warm places (MKK, LAS)

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  1. violist
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    violist Gold Member

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    UA 703 JFK LAX 1130 1445 752 5B was 9C
    [this was back when P.S. was P.S.]
    Well, for some reason I was put out of my most expansive
    seat and put in a slightly less good but still fine one.
    lili was in 9A, and I'd thought that trading 9C for 9B was
    going to be a snap, but 5B for 9B, not so much. In fact,
    I tried, but the guy smugly said that as that was the best
    seat on the plane, no go. The normal solution, to get 5A
    to trade up to 9A, didn't work, because 5A, a very nervous
    but otherwise agreeable Asianish woman, pled claustrophobia
    and didn't want to move out of the first row of the cabin.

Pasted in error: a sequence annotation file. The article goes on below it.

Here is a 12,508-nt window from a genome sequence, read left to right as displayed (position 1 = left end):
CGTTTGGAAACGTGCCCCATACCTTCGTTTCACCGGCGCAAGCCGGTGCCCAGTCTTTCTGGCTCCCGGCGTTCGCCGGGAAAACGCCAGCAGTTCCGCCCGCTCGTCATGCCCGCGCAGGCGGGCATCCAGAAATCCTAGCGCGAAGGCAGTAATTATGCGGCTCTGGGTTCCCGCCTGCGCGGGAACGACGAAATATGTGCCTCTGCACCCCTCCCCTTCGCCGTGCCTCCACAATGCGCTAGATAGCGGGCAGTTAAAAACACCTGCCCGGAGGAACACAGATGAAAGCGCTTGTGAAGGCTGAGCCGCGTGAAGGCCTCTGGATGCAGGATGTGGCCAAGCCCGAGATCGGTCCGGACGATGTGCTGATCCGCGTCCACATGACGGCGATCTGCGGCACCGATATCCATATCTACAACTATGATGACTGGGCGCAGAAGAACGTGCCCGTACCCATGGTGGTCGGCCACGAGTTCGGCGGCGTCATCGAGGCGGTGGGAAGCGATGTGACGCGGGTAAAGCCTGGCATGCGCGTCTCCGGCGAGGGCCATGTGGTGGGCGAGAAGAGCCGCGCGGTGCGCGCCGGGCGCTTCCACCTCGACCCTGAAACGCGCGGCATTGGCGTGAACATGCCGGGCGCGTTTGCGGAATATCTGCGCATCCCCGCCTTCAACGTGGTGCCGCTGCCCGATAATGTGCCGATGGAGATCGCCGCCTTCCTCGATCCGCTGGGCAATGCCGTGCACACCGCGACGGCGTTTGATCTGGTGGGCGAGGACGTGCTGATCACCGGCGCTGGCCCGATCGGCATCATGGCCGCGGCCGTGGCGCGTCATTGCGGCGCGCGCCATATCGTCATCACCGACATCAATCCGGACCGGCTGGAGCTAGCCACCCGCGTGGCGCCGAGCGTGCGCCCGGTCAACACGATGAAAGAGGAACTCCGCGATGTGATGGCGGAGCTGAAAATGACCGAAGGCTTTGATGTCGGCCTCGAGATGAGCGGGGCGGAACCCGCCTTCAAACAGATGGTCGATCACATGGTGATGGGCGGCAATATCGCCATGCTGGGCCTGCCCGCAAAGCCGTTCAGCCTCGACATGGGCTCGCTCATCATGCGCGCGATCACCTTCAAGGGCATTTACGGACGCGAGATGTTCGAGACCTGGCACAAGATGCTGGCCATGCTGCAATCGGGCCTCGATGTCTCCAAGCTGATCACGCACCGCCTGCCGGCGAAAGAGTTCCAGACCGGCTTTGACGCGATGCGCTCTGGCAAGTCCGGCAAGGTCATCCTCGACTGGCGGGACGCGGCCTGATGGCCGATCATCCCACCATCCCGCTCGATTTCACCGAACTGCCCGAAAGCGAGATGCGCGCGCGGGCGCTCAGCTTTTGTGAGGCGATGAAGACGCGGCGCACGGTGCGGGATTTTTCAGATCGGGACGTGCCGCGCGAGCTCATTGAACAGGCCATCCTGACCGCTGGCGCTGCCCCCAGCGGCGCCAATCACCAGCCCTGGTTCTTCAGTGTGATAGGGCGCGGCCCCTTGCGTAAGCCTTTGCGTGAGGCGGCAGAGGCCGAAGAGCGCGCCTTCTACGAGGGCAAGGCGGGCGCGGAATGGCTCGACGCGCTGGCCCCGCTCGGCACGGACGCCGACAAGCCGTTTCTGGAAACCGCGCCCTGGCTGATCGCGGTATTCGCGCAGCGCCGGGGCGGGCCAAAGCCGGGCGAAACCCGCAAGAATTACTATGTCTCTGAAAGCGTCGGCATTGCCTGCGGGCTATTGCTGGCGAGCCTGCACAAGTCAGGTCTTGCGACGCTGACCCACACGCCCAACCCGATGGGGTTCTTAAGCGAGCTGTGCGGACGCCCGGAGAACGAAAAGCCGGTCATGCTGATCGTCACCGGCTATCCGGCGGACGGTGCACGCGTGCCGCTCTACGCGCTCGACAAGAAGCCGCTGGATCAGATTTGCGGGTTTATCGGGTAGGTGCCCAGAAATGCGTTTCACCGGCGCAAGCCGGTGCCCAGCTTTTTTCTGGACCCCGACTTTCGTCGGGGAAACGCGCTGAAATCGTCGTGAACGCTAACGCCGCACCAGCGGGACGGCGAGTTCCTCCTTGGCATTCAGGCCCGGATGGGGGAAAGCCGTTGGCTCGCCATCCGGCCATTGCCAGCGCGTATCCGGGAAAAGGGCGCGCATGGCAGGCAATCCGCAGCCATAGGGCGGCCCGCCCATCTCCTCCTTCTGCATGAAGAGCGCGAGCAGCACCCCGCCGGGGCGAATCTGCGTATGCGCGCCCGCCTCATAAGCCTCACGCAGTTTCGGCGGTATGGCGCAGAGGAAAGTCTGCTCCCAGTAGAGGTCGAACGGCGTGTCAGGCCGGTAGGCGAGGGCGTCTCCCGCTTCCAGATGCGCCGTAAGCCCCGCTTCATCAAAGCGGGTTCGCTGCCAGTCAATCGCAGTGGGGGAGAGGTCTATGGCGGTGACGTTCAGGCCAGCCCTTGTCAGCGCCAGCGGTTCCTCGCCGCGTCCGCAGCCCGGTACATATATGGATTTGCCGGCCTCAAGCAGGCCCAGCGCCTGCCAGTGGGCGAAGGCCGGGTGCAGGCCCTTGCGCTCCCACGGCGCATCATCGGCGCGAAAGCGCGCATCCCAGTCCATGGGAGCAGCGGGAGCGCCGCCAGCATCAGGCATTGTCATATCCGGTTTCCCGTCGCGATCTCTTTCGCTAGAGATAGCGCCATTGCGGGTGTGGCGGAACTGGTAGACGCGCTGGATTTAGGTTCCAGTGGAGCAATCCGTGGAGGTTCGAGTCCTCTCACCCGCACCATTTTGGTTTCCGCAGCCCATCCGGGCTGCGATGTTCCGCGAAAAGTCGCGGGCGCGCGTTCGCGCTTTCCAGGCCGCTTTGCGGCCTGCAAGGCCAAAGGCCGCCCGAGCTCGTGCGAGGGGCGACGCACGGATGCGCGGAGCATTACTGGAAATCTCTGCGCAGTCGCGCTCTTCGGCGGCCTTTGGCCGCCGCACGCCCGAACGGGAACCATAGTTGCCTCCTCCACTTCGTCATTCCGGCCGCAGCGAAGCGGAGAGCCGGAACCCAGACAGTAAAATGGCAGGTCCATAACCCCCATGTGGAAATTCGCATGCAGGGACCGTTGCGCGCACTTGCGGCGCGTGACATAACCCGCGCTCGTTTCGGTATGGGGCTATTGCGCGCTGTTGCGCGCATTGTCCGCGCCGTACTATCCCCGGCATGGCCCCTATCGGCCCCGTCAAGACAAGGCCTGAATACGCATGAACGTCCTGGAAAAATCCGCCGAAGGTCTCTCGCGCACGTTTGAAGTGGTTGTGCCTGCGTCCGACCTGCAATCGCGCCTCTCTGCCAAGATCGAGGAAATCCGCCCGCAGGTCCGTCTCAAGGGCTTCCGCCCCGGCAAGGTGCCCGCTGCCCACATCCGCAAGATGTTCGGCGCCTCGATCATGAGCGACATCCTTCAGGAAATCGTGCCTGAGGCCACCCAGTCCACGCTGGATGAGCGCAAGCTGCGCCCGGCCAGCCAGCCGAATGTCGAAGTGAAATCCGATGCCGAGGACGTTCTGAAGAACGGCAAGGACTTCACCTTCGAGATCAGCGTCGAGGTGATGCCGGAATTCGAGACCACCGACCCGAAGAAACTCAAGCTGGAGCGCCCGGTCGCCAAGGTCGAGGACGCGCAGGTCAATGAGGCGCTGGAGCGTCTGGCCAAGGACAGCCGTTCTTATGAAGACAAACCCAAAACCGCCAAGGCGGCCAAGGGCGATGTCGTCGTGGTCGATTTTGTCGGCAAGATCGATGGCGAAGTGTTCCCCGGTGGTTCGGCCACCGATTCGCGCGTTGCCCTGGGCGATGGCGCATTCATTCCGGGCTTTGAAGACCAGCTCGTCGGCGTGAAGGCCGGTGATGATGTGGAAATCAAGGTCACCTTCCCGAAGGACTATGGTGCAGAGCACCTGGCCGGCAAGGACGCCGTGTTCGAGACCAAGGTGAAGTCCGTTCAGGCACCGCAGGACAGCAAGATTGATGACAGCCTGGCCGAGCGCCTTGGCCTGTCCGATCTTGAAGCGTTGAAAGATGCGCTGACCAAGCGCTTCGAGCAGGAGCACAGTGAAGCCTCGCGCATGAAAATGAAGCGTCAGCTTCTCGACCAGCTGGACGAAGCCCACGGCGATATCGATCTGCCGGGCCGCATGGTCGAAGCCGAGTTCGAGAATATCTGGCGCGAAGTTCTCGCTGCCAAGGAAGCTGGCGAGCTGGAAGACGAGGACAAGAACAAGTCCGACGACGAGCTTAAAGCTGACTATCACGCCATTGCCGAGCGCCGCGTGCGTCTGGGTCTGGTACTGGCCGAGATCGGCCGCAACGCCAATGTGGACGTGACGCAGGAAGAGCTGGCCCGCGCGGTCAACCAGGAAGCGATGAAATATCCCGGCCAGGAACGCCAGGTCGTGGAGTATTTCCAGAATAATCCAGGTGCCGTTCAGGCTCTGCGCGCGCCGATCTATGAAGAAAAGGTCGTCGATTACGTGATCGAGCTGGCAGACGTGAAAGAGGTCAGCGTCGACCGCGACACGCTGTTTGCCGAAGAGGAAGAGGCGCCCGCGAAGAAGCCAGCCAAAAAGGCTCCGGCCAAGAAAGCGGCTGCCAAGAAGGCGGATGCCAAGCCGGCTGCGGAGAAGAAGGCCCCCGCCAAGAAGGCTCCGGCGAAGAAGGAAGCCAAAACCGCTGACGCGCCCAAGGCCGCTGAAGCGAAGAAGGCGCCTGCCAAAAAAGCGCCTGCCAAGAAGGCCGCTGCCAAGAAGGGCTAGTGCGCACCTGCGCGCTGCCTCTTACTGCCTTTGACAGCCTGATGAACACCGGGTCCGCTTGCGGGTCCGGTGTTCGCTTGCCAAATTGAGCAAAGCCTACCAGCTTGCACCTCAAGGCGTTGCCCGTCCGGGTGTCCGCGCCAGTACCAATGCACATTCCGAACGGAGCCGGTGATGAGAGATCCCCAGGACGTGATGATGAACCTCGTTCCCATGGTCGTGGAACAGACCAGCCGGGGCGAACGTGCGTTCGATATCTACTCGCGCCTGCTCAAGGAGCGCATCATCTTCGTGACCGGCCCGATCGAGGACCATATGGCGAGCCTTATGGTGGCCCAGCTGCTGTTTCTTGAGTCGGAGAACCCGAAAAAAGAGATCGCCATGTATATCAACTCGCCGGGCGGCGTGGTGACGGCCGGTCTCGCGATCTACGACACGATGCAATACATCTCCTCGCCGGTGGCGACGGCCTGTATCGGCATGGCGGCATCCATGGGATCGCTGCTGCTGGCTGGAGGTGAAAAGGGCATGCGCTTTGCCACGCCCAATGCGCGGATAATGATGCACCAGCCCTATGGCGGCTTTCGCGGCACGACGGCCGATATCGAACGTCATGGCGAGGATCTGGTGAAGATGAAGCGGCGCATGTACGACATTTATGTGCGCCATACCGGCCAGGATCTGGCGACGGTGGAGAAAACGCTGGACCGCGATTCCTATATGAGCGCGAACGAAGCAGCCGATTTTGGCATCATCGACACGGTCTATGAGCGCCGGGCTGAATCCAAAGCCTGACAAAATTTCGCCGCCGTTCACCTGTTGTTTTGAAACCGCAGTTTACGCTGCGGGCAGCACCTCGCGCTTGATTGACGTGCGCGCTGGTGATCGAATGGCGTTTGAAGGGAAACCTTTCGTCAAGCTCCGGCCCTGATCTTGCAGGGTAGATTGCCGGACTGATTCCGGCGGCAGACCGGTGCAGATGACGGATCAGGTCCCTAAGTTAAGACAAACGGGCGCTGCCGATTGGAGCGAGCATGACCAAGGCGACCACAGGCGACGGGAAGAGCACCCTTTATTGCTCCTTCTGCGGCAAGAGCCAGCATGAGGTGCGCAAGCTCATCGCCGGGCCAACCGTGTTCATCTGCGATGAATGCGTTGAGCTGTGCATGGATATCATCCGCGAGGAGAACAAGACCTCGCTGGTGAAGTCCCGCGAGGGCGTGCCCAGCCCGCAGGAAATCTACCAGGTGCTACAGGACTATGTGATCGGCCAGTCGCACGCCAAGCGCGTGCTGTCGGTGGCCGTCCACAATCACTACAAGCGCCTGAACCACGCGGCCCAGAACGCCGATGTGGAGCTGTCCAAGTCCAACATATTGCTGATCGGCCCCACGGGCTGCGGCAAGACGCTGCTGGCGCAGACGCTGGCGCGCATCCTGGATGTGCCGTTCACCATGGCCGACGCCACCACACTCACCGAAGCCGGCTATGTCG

She proved to be a quiet and generally all right seatmate,
    and anyway the headwinds were not so bad, so it was a pretty
    short flight.

    FEATURED WINES

    White wine
    Round Hill Chardonnay 2010, California
    California's style of Chardonnay emphasizes the toasty
    character of oak barrels and rich buttery notes, as well
    as hints of apple and peach.

    Red wine
    Canyon Road Cabernet Sauvignon 2010, California
    A sleek, mild version of Cabernet, Canyon Road is plenty
    rich, but less over-the-top than some of its California
    colleagues. [Poor Doug Frost, having to make believe a
    sow's ear is a silk purse.]

    TO BEGIN

    Chilled appetizer

    Fresh seasonal greens - tomatoes, cucumbers and croutons
    with buttermilk ranch dressing

    Assorted dinner rolls and garlic bread

    MAIN COURSE

    Grilled pork chop - green peppercorn sauce, shiitake
    mushroom bread pudding, white asparagus and broccolini

    Osso buco-style breast of chicken - mixed mushroom ragout,
    garlic polenta cake and broccolini

    Spinach cannelloni - four-cheese sauce and roasted tomatoes
    with Parmesan cheese

    TO FINISH

    Dessert ice cream with your choice of toppings